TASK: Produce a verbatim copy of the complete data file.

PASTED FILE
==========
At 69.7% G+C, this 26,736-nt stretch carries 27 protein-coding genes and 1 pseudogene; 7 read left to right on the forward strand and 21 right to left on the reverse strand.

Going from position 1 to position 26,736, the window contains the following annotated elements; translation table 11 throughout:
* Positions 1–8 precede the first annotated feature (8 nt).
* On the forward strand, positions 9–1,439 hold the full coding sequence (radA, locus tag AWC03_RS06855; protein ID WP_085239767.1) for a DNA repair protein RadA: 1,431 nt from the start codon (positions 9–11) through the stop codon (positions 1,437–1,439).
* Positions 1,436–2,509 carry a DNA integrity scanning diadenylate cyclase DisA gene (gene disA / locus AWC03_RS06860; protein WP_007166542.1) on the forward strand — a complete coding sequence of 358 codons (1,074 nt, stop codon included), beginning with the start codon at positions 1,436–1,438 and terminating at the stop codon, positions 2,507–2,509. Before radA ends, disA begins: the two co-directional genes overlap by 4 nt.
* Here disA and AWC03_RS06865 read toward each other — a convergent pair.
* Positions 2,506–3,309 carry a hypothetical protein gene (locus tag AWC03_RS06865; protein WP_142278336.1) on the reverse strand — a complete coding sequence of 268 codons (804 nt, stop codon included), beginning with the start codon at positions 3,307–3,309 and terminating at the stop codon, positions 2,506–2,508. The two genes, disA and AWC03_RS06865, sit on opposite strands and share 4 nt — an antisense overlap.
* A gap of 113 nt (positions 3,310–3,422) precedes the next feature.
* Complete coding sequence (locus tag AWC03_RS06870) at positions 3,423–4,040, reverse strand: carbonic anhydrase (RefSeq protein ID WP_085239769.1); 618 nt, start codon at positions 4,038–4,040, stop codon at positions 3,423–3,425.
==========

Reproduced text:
At 69.7% G+C, this 26,736-nt stretch carries 27 protein-coding genes and 1 pseudogene; 7 read left to right on the forward strand and 21 right to left on the reverse strand.

Going from position 1 to position 26,736, the window contains the following annotated elements; translation table 11 throughout:
* Positions 1–8 precede the first annotated feature (8 nt).
* On the forward strand, positions 9–1,439 hold the full coding sequence (radA, locus tag AWC03_RS06855; protein ID WP_085239767.1) for a DNA repair protein RadA: 1,431 nt from the start codon (positions 9–11) through the stop codon (positions 1,437–1,439).
* Positions 1,436–2,509 carry a DNA integrity scanning diadenylate cyclase DisA gene (gene disA / locus AWC03_RS06860; protein WP_007166542.1) on the forward strand — a complete coding sequence of 358 codons (1,074 nt, stop codon included), beginning with the start codon at positions 1,436–1,438 and terminating at the stop codon, positions 2,507–2,509. Before radA ends, disA begins: the two co-directional genes overlap by 4 nt.
* Here disA and AWC03_RS06865 read toward each other — a convergent pair.
* Positions 2,506–3,309 carry a hypothetical protein gene (locus tag AWC03_RS06865; protein WP_142278336.1) on the reverse strand — a complete coding sequence of 268 codons (804 nt, stop codon included), beginning with the start codon at positions 3,307–3,309 and terminating at the stop codon, positions 2,506–2,508. The two genes, disA and AWC03_RS06865, sit on opposite strands and share 4 nt — an antisense overlap.
* A gap of 113 nt (positions 3,310–3,422) precedes the next feature.
* Complete coding sequence (locus tag AWC03_RS06870) at positions 3,423–4,040, reverse strand: carbonic anhydrase (RefSeq protein ID WP_085239769.1); 618 nt, start codon at positions 4,038–4,040, stop codon at positions 3,423–3,425.